Copyright Directive legislation voted down by European Parliament

Our sympathies to Paul McCartney, Annie Lennox, Placido Domingo and David Guetta, as well as to newspapers and other outlets whose music and content are sucked from them for nary a dime in recompense by internet giants including Google and Facebook.

For better (and there’s a lot of that) and worse (sorry, again, content creators), the European Parliament on Thursday voted down proposed legislation known as the Copyright Directive.

The EU’s rejection of the controversial legislation – the vote was 318 against 278 with 31 abstaining – isn’t the end of the fight. It now goes back to the drawing board before it faces a second vote in September.

The purpose of the legislation is to drag copyright law into the digital age and ensure that content creators get paid for their work, be it newspaper copy, music or other copyrighted content.

The Copyright Directive encompassed two highly controversial articles: the first was Article 11, intended to protect newspapers and the like from having their material used without payment. Opponents dubbed it the Link Tax, given that it would have given media giants the power to charge licensing fees for posting links such as this one.

According to an opposing group, Save the Link, Article 11 would have required websites to install bots to monitor posts for copyrighted content and to censor posts to filter it out. That would have had a major impact on the quotidian work of scores of internet content producers, including journalists looking up and citing sources and professional reviewers discussing the latest film, the group says.

The second controversial piece of the Copyright Directive was Article 13, also known as the Censorship Machine.

Article 13 will throw a monkey wrench into the internet, according to the people who actually created the internet. They sent a letter against the legislation to the president of the European Parliament last month.

The signatories included a who’s who of internet somebodies: the inventor of the World Wide Web, Tim Berners-Lee; Wikipedia co-founder Jimmy Wales; and internet pioneer Vint Cerf. Together with a slew of other experts, they warned that Article 13 “takes an unprecedented step towards the transformation of the internet, from an open platform for sharing and innovation, into a tool for the automated surveillance and control of its users.”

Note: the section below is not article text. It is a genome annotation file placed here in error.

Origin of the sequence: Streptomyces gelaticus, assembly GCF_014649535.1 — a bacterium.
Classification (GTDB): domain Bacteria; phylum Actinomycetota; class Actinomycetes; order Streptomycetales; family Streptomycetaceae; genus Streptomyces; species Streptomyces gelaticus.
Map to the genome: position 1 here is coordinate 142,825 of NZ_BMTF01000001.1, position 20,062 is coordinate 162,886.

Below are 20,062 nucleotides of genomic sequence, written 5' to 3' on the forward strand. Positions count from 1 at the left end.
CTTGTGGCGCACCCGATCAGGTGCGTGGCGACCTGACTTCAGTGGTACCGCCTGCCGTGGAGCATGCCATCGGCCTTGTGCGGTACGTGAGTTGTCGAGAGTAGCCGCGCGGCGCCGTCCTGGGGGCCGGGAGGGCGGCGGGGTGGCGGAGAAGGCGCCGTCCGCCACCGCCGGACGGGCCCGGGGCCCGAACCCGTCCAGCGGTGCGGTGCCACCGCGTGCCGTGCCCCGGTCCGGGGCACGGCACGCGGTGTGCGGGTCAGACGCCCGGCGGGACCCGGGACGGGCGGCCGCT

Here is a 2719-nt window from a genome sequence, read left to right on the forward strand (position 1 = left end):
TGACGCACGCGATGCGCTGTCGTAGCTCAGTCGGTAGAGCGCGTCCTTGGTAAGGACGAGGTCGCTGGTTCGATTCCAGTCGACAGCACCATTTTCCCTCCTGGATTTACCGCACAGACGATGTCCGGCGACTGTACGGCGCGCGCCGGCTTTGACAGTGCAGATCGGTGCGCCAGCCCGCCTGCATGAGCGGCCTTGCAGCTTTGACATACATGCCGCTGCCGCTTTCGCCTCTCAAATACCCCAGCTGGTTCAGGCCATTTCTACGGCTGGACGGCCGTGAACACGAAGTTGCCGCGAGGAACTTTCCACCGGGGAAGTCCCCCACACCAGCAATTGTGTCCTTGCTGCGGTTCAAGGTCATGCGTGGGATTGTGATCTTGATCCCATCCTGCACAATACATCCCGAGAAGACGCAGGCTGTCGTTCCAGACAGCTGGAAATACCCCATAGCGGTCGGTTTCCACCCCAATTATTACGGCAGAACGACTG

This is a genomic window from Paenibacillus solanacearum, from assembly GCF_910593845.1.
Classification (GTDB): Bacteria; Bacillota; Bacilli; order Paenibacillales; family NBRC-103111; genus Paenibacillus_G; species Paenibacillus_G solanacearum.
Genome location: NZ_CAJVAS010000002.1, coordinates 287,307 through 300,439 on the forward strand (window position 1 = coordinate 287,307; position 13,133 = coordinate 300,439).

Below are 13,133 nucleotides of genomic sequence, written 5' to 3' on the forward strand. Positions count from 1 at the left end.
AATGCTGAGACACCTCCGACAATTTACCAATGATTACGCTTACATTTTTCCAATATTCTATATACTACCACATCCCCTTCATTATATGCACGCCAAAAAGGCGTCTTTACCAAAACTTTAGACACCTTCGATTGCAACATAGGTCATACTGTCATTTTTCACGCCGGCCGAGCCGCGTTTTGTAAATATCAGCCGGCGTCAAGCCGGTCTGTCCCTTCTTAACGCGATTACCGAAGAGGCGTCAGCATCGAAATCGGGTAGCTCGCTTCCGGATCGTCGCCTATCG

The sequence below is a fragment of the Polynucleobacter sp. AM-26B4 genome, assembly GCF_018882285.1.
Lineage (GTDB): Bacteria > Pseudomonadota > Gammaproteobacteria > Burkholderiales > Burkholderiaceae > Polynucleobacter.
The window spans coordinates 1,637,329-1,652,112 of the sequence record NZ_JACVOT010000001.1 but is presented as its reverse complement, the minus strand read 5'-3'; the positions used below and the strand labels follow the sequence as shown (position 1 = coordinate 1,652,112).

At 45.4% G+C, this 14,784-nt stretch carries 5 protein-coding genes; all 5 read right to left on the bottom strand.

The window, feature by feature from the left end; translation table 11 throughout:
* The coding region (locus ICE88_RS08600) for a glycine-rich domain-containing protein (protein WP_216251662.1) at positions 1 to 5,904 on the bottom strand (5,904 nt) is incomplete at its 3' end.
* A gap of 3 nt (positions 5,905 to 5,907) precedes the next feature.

Checking every piece of content uploaded would be impossible for humans, critics said. Rather, it would require automated copyright systems, the astronomical cost of which might not make Google blink but would cripple small or medium-sized online businesses. According to the BBC, the one YouTube uses costs $60m (£53m).

And this is how it could transform your normal day on the web, they say:

Even if all social media platforms were to spring for the automated systems that would create that type of internet dystopia, such systems are known for having high error rates. As of January, one musician who created a 10-hour white noise video had been hit with five copyright claims coming from YouTube’s automated Content ID system.

So too was a YouTube user who captured birdsong in the background of one of his videos.

Critics of Article 13 also dubbed it a war on memes, given that automated copyright systems can’t tell when copyrighted content is legally used, such as in parody.

While the Copyright Directive’s champions have lost the battle, the war isn’t over. Alyn Smith MEP, SNP member of the European Parliament for Scotland:

The rejection, for now, of the mandate means the Parliament has another few months to get it right. I look forward to supporting colleagues in that and will continue to be active in efforts to strike a balance that works for everyone.